BROWN-HOODED KINGFISHER

The Brown-hooded Kingfisher is a woodland species that is also common in wooded urban areas. For a number of years one was more or less resident in our garden, perching in the branches of a tree close to the swimming pool. It would be so still that we often only noticed its presence when the sun highlighted its pale blue patches. For some reason we have not seen one here for some time, nonetheless, Brown-hooded Kingfishers (Bruinkopvisvanger) are commonly seen throughout sub-equatorial Africa.

The scientific name, Halcyon albiventris, is interesting for Halcyon is the Greek name of a mythical bird that was said to calm the seas and albiventris refers to the white underparts of the bird. It has a brown crown, which is darker in adult females than males, a red bill, and the male has a black back while that of the female and juveniles is brown. Note the brown colouring of the juvenile below.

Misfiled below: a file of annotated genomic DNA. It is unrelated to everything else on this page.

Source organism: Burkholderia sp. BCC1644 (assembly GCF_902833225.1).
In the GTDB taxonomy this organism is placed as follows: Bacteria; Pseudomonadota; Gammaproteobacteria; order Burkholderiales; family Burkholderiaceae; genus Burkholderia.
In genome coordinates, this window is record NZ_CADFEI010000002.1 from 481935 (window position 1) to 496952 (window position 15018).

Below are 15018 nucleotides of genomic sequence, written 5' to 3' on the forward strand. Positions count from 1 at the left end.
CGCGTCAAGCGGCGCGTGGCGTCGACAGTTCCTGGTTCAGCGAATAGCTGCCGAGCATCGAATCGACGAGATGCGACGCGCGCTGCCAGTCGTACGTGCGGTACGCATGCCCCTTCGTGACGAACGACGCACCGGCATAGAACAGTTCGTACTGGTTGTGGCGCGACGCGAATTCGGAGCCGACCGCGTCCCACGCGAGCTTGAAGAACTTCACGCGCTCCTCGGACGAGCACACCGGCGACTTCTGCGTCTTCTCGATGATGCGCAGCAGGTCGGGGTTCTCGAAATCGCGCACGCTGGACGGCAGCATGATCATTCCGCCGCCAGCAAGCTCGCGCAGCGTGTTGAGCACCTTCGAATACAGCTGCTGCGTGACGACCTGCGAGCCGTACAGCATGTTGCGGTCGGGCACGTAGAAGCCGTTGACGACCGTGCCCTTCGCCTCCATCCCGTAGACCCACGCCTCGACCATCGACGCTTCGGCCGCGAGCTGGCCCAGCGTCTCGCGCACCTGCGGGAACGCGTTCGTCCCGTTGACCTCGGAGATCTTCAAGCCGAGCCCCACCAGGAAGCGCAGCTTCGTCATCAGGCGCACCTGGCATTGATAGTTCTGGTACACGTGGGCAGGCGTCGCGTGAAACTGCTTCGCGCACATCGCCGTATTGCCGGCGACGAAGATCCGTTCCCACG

We have noticed the Brown-hooded Kingfisher can often be seen perching patiently on a branch in the shade, from where it will swoop down on its prey. This one is overlooking a dry dam – clearly fishing is not on its mind! They follow a varied diet consisting of insects, spiders, small reptiles, amphibians, and rodents.

Despite their colouring, Brown-hooded Kingfishers are not all that conspicuous. I almost passed this one perched in an acacia tree above my head while I was walking through a wooded area.

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